During the month of October, I’m following along with Edie & Ruth on their 31 Days of Less & More journey. I’d love for you to join in by reading the posts and completing the projects, or just sit back and read along each day.
Less Paper Clutter
As you well know, I kind of despise clutter. Or, probably more accurately: I can’t stand clutter. And it’s no different when it comes to paper clutter. Here are some things that we’ve found to be helpful:
Adopt the No-Pile Rule — Except for my husband’s dresser, we try to strictly adhere to a no-pile rule. I’ve found that a small pile quickly grows—without any effort. If you don’t start a pile in the first place, you can avoid a lot of disorganization.
In the Door, In Its Place — Instead of collecting piles of paper around the house until you have time to deal with them, take care of them immediately. When mail or other papers come into our home, I go through them right then and there and throw out everything that we don’t have to keep. Then I put each item in its specific place. For instance, bills go on my husband’s dresser, magazines go in a basket in my office, freebies go in the household product stockpile closet, coupons in my coupon box, and junk mail in the trash.
Avoid clutter-collecting furniture — We don’t own furniture that tends to be obvious clutter hotspots. I’ve found that when there’s no place to collect piles, you are much less apt to make them.
Set up a special memorabilia storage space — I have two big storage containers with lids that I’ve designated specifically for storing mementos. Not only does this provide a place to put special cards or pictures that come in the mail, but it also keeps everything in one place and not overflowing into other parts of the house. When the bins start to get full, we go through them and pare things down a bit so that we can have more space.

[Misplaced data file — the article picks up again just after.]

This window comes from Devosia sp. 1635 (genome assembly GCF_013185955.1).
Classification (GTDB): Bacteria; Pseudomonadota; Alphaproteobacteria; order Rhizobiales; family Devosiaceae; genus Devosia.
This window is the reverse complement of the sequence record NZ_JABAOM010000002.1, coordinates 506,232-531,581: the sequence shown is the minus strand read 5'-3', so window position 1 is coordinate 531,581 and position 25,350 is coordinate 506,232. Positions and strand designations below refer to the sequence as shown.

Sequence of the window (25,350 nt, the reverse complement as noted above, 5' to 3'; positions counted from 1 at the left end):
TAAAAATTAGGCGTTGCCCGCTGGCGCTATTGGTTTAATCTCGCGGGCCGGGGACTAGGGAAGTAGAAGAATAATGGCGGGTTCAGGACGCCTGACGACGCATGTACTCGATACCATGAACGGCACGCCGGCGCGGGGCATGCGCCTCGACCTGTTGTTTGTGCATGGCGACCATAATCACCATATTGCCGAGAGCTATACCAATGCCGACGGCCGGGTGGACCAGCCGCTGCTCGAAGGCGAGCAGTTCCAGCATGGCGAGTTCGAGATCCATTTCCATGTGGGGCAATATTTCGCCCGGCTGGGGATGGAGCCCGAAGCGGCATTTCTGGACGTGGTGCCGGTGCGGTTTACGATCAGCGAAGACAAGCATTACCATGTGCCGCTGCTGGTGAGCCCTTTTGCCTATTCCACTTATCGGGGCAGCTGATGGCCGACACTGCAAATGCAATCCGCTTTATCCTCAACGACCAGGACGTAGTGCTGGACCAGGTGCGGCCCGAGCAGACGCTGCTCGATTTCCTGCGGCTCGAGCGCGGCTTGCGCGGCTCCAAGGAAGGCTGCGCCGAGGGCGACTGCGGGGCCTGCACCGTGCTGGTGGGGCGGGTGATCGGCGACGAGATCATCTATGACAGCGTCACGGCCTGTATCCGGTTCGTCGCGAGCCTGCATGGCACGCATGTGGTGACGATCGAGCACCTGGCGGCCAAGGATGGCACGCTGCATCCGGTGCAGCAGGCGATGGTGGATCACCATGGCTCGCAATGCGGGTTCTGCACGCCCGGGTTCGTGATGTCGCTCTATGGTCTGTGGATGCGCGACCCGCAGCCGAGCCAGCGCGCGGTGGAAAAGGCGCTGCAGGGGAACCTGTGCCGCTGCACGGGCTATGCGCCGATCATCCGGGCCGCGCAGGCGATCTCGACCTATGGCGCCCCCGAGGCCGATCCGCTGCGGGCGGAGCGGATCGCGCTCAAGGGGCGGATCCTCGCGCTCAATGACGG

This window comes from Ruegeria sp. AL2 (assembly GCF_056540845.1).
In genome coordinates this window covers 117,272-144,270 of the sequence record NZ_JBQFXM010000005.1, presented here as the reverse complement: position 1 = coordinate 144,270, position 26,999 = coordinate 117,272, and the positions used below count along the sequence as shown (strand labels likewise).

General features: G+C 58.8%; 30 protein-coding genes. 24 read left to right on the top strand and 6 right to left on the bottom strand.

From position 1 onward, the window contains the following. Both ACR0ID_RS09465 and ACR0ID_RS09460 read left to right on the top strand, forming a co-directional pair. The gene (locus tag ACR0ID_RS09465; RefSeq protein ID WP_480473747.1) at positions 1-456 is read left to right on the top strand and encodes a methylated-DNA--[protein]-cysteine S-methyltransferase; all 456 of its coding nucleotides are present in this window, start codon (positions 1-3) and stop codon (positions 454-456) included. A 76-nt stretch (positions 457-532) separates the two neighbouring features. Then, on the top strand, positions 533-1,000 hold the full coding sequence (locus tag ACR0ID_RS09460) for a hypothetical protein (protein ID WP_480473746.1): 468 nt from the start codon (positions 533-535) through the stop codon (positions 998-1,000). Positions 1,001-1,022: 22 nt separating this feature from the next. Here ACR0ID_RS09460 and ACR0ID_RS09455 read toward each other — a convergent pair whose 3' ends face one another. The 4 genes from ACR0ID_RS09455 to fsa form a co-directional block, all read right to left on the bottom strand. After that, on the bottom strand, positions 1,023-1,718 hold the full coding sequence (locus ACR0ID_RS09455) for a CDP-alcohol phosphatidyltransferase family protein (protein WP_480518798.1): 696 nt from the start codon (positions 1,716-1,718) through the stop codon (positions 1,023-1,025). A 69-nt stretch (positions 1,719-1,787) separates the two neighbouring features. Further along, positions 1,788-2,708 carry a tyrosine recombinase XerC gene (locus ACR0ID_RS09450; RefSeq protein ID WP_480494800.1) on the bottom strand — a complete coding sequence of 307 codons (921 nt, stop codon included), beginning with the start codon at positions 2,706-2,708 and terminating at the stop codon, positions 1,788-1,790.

Though not exactly paper clutter, emails are something that are taking over many people’s lives. Need some help taming the email monster? Read my post on How I Keep My Inbox to Fewer Than 5 Emails.
I have to tell you, I’m more a fan of trashing than filing. But I’d rather have a file than a pile. So here are some of the things that have helped me keep on top of paper clutter:
Create a Simple System — A system is only as good as it’s operator. Don’t over-complicate your filing system. Even just a few files in a file box can work. For more details on setting up a system for your important documents, check out the five-part series we ran last year on Organizing Your Important Documents.
When In Doubt, Throw It Out — Okay, so some people might disagree with me on this, but I think there is no reason to hang onto something “just in case.” Give yourself permission to just chuck it without guilt.
Use a Scanner — If you think you might need it later, scan the document and save it in a file so you’ll have it if you need it later. You can download an app for this or get a cheap scanner.
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